New research finds that among older Americans, the poorest are the most likely to have used prescription opioids. The study also raises important questions about access to pain management options for the disadvantaged in the current climate of the opioid epidemic.


Keep them guessing, keep them gaming



Posted: 12 Sep 2018 11:44 AM PDT


While conventional wisdom says that people don't like uncertain gains or rewards, a new study finds that uncertainty can play an important role in motivating repeat behaviors.


Business genius can be taught, study says



Posted: 12 Sep 2018 10:35 AM PDT


How did Steve Jobs do it? What about Whole Foods Market and Starbucks? These kinds of 'breakout' success stories show what is possible when business leaders imagine into the future rather than re-enacting the past -- a strategy that a new study says is crucial for business success in a rapidly changing world.


Minding the brain to curb pain hypersensitivity



Posted: 12 Sep 2018 10:34 AM PDT


A new study may open new opportunities for treating neuropathic pain, a difficult-to-treat type of chronic pain caused by nerve damage that can make the lightest touch intensely painful. Scientists demonstrate that neurons that originate in the brain's cortex influence sensitivity to touch. The circuit they describe could explain why mind-body techniques to control pain seem to help many people.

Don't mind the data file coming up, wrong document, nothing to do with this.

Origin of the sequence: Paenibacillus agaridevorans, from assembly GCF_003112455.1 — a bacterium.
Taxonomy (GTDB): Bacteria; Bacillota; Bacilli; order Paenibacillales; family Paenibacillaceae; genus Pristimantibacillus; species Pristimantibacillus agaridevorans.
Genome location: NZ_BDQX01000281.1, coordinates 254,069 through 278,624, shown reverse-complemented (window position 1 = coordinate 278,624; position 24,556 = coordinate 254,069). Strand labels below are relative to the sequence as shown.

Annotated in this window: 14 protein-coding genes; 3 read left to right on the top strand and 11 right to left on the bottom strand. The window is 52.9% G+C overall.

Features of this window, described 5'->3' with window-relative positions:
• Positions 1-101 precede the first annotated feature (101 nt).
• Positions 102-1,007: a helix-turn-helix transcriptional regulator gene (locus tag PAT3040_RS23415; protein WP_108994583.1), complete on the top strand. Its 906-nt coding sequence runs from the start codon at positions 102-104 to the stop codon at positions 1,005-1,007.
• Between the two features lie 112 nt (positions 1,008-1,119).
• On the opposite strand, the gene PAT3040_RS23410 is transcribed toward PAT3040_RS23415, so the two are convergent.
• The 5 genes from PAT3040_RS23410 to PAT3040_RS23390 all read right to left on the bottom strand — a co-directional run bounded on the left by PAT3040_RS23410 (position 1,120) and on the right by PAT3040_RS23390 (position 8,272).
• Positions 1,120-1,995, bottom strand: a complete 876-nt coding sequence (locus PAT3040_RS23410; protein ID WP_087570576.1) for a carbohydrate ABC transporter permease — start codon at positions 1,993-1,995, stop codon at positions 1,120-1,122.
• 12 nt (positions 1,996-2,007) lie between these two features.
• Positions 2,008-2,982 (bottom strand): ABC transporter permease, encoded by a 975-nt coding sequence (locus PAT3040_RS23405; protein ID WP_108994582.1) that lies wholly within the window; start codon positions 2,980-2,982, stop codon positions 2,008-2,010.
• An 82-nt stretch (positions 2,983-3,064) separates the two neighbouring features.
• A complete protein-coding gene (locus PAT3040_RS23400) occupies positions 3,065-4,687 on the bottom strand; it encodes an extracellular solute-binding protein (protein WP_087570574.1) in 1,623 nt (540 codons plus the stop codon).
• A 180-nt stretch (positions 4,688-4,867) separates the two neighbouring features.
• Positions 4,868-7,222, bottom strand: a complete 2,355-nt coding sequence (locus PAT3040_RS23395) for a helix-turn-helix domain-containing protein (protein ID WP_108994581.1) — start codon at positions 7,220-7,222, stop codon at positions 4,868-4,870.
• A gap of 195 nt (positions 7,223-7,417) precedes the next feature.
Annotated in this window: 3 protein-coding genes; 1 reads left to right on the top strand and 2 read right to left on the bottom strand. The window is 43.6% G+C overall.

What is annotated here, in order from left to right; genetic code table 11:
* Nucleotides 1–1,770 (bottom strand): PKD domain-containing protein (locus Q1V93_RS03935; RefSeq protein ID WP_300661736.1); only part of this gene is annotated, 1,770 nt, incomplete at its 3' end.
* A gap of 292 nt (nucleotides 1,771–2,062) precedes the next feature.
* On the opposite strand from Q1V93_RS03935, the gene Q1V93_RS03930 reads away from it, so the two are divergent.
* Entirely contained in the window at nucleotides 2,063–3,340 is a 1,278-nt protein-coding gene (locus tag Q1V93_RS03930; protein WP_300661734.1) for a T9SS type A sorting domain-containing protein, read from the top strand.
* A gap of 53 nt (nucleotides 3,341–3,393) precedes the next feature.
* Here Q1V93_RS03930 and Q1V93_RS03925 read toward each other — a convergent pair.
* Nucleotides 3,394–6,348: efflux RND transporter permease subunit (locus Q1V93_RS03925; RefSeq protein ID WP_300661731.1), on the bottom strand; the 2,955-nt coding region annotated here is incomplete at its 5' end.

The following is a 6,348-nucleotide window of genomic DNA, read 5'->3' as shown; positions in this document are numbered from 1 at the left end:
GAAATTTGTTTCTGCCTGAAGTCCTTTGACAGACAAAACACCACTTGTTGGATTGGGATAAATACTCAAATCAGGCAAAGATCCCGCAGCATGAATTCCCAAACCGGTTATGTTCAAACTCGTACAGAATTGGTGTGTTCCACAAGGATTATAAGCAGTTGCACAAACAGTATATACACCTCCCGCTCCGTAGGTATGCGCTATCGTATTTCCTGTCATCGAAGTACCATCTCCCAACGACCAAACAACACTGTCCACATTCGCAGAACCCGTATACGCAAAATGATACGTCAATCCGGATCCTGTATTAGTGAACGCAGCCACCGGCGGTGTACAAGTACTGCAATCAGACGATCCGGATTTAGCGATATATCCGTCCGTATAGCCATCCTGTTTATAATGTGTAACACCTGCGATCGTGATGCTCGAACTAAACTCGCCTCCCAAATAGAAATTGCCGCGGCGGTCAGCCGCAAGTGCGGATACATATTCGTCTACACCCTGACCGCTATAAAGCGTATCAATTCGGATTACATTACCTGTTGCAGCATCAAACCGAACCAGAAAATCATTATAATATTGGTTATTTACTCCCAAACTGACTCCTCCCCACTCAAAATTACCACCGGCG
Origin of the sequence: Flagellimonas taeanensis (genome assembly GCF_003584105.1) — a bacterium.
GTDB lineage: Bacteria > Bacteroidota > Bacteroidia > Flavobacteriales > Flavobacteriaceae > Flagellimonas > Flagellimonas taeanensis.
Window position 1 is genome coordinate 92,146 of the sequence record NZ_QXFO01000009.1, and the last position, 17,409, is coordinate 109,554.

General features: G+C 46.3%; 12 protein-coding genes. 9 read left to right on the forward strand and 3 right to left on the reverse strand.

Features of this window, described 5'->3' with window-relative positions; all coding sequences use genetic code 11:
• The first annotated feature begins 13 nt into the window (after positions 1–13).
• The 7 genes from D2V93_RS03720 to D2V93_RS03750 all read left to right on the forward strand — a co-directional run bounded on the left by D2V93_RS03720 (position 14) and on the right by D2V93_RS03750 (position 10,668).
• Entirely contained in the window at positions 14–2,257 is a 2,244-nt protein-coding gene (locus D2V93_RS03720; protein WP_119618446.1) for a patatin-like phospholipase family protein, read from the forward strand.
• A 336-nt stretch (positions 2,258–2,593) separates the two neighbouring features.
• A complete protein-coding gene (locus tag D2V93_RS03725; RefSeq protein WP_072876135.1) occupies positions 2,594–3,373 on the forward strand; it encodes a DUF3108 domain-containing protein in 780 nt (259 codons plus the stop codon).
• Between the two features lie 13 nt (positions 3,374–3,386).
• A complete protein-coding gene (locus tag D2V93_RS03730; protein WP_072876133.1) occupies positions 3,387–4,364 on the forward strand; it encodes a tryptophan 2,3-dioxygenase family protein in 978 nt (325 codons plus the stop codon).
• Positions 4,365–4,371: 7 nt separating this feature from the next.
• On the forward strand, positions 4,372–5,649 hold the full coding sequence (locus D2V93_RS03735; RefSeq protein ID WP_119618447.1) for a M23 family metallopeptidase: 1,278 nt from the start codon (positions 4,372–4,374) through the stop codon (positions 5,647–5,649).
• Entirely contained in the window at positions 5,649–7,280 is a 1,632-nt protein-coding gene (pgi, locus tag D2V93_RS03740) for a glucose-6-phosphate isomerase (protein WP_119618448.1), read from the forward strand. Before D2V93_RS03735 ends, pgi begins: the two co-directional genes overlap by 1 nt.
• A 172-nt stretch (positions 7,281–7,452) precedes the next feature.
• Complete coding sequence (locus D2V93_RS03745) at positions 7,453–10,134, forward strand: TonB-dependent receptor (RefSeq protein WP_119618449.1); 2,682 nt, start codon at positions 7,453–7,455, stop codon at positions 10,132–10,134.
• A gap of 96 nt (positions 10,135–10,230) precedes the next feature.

Increase in fentanyl -- responsible for 44 percent of New York City overdose deaths -- has led to apprehension and caution



Posted: 12 Sep 2018 08:18 AM PDT


A new study finds that people who use drugs in New York City have adjusted their behaviors to avoid overdose.


Older adults fitted with cochlear implants exhibit poor brain function



Posted: 12 Sep 2018 08:17 AM PDT


Older adults fitted with a cochlear implant to compensate for severe hearing loss have significantly poorer cognitive function than their normal-hearing counterparts. Hearing loss is a risk factor for cognitive decline, so this new finding suggests cochlear implants cannot fully compensate for this deterioration in brain function. Rehabilitation treatment should be tailored to the cognitive profile of cochlear implant patients, with further research determining the impact of cochlear implants on cognition and its decline.


New sensors track dopamine in the brain for more than year



Posted: 12 Sep 2018 05:12 AM PDT


Neuroscientists have devised a way to measure dopamine in the brain for up to a year, which they believe will teach them much more about its role in key brain functions and in disorders such as depression and Parkinson's disease.